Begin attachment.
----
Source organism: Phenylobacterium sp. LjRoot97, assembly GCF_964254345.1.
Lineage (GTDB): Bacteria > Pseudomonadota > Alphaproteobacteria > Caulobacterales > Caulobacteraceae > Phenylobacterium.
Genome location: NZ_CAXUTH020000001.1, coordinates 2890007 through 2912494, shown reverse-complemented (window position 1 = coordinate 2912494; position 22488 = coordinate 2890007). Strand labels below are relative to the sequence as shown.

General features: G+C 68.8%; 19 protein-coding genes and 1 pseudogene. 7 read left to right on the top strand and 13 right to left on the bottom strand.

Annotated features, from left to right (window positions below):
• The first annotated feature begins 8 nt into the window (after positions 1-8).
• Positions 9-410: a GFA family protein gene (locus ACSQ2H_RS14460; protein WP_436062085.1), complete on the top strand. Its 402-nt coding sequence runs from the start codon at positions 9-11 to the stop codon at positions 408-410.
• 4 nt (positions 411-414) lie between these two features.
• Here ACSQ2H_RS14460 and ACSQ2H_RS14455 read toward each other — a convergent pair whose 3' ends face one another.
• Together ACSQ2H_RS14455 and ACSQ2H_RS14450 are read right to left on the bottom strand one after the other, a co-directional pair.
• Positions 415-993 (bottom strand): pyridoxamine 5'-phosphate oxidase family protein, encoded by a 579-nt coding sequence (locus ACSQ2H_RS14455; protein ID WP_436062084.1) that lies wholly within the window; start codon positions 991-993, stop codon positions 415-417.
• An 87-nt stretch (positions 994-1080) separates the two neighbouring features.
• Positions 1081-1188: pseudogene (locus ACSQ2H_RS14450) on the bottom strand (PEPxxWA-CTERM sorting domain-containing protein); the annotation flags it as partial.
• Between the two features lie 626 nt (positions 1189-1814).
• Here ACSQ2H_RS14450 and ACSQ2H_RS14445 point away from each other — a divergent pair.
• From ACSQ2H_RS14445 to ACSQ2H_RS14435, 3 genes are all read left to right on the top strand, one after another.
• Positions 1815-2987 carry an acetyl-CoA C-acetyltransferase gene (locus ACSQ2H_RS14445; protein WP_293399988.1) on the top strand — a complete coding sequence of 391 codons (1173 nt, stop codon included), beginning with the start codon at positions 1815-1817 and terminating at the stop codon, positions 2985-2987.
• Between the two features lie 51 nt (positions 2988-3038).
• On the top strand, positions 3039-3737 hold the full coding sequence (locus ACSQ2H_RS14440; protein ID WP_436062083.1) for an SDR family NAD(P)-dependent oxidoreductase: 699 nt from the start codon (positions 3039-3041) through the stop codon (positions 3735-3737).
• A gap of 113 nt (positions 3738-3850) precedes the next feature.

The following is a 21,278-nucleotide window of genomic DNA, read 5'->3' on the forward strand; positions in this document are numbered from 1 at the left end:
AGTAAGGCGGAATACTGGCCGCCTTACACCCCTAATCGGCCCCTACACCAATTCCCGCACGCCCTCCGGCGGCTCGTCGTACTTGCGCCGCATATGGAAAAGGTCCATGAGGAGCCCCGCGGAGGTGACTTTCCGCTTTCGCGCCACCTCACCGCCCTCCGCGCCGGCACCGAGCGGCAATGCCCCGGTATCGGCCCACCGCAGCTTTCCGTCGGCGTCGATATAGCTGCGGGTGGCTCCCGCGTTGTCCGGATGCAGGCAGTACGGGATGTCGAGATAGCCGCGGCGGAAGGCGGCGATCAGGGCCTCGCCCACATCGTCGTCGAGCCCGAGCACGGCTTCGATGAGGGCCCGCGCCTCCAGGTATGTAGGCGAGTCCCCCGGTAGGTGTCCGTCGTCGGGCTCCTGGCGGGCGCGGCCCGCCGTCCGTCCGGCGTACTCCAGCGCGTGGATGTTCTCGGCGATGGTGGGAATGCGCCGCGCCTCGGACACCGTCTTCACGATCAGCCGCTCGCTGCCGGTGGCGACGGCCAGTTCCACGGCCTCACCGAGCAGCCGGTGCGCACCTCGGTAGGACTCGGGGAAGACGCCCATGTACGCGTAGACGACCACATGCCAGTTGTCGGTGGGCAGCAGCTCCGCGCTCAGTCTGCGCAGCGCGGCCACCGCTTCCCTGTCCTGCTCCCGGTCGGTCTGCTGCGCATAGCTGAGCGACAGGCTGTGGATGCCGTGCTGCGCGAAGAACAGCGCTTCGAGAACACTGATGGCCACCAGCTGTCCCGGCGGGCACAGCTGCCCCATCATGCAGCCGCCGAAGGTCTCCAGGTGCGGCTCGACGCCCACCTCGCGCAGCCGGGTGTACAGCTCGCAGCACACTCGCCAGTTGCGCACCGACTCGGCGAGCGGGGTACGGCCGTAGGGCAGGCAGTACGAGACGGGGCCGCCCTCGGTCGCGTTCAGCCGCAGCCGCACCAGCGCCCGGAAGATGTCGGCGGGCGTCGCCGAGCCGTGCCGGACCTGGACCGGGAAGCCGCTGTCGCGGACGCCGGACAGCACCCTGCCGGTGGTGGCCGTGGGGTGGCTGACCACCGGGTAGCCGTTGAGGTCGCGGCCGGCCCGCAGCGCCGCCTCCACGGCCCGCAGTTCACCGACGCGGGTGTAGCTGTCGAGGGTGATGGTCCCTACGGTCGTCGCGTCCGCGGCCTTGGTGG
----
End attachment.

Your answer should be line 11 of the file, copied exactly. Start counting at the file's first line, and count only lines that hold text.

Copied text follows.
• Positions 415-993 (bottom strand): pyridoxamine 5'-phosphate oxidase family protein, encoded by a 579-nt coding sequence (locus ACSQ2H_RS14455; protein ID WP_436062084.1) that lies wholly within the window; start codon positions 991-993, stop codon positions 415-417.